An introduction to universal learning at Rossland Secondary

The world of learning is changing from a static textbook-driven curriculum to a more malleable and interactive experience.

The world of learning is changing from a static textbook-driven curriculum to a more malleable and interactive experience and that has Patrick Kinghorn excited.

Kinghorn, who teaches at RSS, has fully embraced the new-learning, using an ipad and iphone to show his presentation last week at RSS.

He spoke about the universally designed school that could help not just text-oriented learners, but other styles of learning. New programs on Ipads could help those who learn in other ways than just reading text.

Kinghorn said that one of the things he found himself asking while working as an alternate educator, was how did the students find there way into the alternative class?

“Where did this road away from the regular classroom start and how did they get outside of their school into a whole other building?” he asked. He found that one of the common denominators was a  number of the kids had learning disabilities.

The students in that class were 18 or 19 years old.

When he had the chance to go back and look at students in the kindergarten to Grade three range, he found that , for some students,  around that time school became more challenging and difficult.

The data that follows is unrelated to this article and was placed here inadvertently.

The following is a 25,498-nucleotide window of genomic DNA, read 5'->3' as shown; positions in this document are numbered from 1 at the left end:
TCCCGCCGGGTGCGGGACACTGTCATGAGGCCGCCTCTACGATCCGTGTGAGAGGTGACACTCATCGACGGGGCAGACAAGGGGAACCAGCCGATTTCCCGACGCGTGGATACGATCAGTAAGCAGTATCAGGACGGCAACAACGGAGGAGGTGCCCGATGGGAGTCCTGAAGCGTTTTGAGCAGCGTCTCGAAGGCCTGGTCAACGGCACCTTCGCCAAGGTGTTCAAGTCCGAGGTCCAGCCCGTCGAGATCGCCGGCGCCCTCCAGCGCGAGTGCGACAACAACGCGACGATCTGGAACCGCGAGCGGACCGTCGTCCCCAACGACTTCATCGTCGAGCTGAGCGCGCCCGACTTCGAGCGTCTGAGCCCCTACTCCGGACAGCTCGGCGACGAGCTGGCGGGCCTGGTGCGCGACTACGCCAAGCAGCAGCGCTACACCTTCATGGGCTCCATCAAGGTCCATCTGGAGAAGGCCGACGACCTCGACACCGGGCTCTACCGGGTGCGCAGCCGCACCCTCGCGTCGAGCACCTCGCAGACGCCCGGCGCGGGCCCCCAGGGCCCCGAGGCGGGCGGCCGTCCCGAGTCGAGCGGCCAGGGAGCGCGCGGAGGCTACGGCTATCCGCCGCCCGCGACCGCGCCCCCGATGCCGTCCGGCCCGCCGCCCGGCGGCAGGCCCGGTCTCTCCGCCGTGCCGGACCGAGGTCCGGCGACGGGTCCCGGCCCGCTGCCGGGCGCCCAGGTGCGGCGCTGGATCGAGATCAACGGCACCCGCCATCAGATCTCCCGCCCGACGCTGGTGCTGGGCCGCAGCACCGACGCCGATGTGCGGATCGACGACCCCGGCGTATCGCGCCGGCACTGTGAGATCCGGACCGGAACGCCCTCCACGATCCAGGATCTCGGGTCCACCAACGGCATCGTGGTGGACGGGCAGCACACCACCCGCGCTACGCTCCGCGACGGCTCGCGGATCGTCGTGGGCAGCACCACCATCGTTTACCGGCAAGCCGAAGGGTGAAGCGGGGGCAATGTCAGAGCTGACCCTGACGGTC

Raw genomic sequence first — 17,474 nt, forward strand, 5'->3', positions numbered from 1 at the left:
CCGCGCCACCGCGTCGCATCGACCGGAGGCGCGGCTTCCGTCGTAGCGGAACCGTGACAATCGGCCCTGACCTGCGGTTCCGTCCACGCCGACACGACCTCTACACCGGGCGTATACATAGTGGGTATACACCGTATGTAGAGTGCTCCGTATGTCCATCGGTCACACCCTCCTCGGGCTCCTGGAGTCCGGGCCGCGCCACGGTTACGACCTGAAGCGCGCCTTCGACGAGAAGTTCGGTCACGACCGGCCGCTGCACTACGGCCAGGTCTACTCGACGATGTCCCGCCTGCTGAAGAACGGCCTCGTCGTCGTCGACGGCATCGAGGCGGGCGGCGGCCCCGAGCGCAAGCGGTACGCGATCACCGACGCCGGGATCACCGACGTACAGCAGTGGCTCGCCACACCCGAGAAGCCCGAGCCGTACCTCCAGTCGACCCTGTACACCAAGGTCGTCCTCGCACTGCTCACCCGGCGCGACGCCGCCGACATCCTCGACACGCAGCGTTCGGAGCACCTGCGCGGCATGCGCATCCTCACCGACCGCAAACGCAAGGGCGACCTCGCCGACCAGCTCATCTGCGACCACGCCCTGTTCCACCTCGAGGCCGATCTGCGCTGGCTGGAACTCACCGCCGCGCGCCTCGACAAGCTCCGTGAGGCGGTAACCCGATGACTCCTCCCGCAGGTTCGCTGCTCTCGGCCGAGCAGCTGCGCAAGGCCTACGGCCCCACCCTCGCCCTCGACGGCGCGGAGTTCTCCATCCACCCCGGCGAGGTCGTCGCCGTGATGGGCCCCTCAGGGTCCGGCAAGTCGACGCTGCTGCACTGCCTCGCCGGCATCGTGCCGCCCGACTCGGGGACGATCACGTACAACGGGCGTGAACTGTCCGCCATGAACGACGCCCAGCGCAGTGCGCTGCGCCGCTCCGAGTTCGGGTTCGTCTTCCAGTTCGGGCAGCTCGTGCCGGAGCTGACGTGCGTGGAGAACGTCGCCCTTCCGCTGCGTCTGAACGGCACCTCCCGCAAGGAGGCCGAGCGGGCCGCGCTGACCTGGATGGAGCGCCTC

Kinghorn said that there is a misconception that kids who have learning disabilities have a low IQ.

“It doesn’t happen, you have to have an average to above average to superior IQ in order to have a learning disability,” he said. “That bothered me, when we have kids that we’re treating as learning disabled that we’re looking at as low, that they were less than the other kids.”

With a focus on kids that have a text-based learning disability

“Let’s go back to Grade two or kindergarten and look at those kids we thought weren’t very smart, actually they were quite smart, but just couldn’t get at the text.”

“We want people to be reading independently by the time they’re in Grade 2 or 3,” he said. “If you have a learning disability and don’t know that you have it yet, that starts to get pretty difficult, if you’re not acquiring that text.”

We’re all capable of learning at some level, some entry point and some way,”

I don’t want any kids to leave my classroom, because we’re all learners, we have to figure out what kind of learner they are and how to adapt the situation for them so that they can get at the stuff.

One of the things that he noticed up until grade 1 and 2 is that there is still a lot of reading to the students, but then all of a sudden they’re forced to read independently and some of them have a difficult time.

To combat this Kinghorn is excited about the new technologies.

Kinghorn was also excited about the school districts achievement review from a couple years ago, which outlined the need to improve graduation rates of students with identified learning disabilities.

“There’s no reason why they shouldn’t graduate,” he added.